Summary of Summer Research

This summer I spent seven weeks conducting background research, combing through psychology measures, and building two psychology studies to prepare for data collection and analysis this coming school year for my honors thesis. All of this work will allow me to confidently implement my studies at the start of the fall semester rather than having to rush to build my studies and collect data by the end of the semester. I feel that my studies are much more well-developed than they would have been had I not had the opportunity to begin working on it this summer.

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The Road to Honors Thesis

Everything is beginning to come together. After all of my reading and researching of imagination, nostalgia, creativity, and memory as well as all the methods for priming and measuring these terms my two studies are ready for launch. My first study is a rather simple correlational study that seeks to find whether or not those who are prone nostalgic experiences are significantly more imaginative/creative than those who are not prone to nostalgia. Most people when I tell them I am studying nostalgia are confused as to how I will do that. When I tell them there is an actual literature for provoking and measuring it they are even more perplexed. My first study uses a measure called the Southampton Nostalgia Scale that actually functions to measure a person’s proneness to nostalgia. The other three questionnaires evaluate what I believe to be three other major constructs related to the broader construct of imagination. One evaluates fantasy proneness (i.e. how prone an individual is to fantasy/day-dreaming), another evaluates creativity/cognitive flexibility, and another measures the vividness of mental imagery.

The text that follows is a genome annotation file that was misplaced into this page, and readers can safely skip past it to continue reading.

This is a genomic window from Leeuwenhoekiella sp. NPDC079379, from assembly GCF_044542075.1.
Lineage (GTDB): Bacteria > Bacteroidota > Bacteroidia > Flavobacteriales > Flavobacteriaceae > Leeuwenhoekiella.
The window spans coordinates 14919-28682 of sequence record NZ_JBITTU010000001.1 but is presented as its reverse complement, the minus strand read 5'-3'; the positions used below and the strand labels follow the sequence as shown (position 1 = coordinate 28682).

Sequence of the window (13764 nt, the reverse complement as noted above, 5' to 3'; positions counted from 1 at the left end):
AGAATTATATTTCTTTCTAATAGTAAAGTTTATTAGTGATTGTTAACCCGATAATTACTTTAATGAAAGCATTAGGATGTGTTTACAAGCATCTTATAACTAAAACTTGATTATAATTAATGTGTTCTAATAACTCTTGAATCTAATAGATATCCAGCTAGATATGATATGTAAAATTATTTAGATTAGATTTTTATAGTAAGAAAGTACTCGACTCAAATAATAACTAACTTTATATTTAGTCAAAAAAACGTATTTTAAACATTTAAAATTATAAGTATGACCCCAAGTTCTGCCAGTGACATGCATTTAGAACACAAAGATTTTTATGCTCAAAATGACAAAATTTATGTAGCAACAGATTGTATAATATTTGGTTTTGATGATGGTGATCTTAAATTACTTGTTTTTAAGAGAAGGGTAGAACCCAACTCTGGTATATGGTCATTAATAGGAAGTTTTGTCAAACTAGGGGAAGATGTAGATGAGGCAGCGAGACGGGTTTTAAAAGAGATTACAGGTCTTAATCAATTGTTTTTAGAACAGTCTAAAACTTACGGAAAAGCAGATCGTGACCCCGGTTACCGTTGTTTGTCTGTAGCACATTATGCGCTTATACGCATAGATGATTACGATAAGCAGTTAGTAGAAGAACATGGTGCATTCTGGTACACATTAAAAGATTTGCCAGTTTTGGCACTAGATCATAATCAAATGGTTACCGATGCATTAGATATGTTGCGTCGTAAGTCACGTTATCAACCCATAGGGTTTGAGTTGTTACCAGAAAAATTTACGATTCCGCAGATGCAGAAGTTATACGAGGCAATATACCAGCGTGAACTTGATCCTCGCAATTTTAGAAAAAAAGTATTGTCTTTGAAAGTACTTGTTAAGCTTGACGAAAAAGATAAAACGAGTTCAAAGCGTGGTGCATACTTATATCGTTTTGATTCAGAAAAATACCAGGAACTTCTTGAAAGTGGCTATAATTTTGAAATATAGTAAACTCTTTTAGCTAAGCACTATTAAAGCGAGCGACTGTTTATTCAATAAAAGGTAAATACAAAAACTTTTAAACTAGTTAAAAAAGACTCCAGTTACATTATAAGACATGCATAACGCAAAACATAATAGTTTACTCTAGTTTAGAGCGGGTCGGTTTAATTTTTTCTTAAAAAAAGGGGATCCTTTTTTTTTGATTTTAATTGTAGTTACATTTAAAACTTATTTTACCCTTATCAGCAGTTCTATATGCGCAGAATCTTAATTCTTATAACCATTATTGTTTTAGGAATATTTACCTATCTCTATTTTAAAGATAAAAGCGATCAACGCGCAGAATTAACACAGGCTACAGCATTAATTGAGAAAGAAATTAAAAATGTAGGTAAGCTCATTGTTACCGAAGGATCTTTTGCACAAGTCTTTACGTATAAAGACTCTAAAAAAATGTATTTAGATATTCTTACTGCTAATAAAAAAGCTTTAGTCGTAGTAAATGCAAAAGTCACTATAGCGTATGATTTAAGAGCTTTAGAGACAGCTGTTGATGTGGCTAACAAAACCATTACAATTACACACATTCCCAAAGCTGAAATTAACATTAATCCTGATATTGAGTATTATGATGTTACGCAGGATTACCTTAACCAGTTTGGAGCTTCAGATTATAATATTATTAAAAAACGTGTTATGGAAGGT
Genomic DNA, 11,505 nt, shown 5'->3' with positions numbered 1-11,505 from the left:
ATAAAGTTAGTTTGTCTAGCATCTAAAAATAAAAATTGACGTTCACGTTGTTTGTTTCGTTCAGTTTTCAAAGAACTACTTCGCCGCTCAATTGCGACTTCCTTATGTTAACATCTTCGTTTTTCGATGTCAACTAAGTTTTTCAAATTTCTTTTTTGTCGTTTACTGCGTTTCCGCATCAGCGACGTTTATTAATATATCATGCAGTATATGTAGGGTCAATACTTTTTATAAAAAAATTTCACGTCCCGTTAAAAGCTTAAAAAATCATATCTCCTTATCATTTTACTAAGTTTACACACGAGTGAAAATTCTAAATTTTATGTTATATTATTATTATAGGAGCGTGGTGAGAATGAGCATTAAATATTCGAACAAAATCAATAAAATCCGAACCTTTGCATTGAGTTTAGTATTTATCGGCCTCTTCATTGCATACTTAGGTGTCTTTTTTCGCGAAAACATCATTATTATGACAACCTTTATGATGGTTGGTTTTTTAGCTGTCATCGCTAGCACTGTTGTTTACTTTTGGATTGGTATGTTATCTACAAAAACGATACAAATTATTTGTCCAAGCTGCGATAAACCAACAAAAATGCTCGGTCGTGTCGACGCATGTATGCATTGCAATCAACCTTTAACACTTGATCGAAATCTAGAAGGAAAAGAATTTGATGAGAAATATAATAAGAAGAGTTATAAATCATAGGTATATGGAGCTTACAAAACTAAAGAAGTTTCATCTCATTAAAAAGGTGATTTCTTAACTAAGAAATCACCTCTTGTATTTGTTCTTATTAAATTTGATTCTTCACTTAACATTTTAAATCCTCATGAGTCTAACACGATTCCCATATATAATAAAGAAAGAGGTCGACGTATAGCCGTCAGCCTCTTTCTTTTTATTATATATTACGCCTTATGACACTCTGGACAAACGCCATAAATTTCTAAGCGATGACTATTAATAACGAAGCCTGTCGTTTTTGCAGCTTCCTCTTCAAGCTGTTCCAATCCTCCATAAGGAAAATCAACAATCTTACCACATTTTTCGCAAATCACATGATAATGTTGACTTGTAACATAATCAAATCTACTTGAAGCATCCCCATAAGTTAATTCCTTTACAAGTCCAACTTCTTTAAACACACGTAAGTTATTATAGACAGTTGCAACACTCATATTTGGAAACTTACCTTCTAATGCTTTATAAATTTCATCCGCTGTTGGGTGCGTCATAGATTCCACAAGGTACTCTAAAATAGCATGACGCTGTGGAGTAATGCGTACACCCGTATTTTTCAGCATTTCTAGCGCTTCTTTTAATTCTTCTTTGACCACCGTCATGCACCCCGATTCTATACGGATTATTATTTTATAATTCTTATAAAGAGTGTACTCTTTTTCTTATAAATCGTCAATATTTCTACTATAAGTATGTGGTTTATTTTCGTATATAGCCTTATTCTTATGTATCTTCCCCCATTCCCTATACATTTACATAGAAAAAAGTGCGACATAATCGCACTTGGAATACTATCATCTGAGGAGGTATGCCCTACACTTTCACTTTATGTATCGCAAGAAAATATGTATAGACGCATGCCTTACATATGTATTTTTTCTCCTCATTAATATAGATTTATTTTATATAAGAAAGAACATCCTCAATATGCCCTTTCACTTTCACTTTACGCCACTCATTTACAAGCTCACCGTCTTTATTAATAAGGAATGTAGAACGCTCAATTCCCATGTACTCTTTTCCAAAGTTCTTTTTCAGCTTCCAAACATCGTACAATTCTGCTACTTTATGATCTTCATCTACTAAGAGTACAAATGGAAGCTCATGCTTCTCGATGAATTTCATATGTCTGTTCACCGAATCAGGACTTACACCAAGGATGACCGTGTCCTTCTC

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On the Study of the Mind

One of the greatest challenges posed by psychology research is the quantification of many of the constructs we seek to study. Unlike in (most of) physics, biology, and chemistry, much of the material studied by psychology cannot be boiled down to discretely observable phenomena. Certainly we are able to evaluate facial expressions, eye movement, brain imaging, etc., but a challenge emerges when we seek to measure such abstract concepts as imagination, nostalgia, and creativity. There is a camp of psychology arguing concepts such as these should receive no study under the umbrella of science, but many others, including myself, see this as a limiting and restricting approach to understanding our minds from a comprehensive point of view. Almost anybody around the world will tell that the imagination is a very real thing. We all possess an imagination and we all feel nostalgia. Our senses only reveal to us a small part of reality. Just because we can’t directly see it doesn’t mean it doesn’t exist. Much of my study relies on self-reported measures. While self-report measures certainly have their limits, they are in many cases the best option we have to evaluate psychological constructs.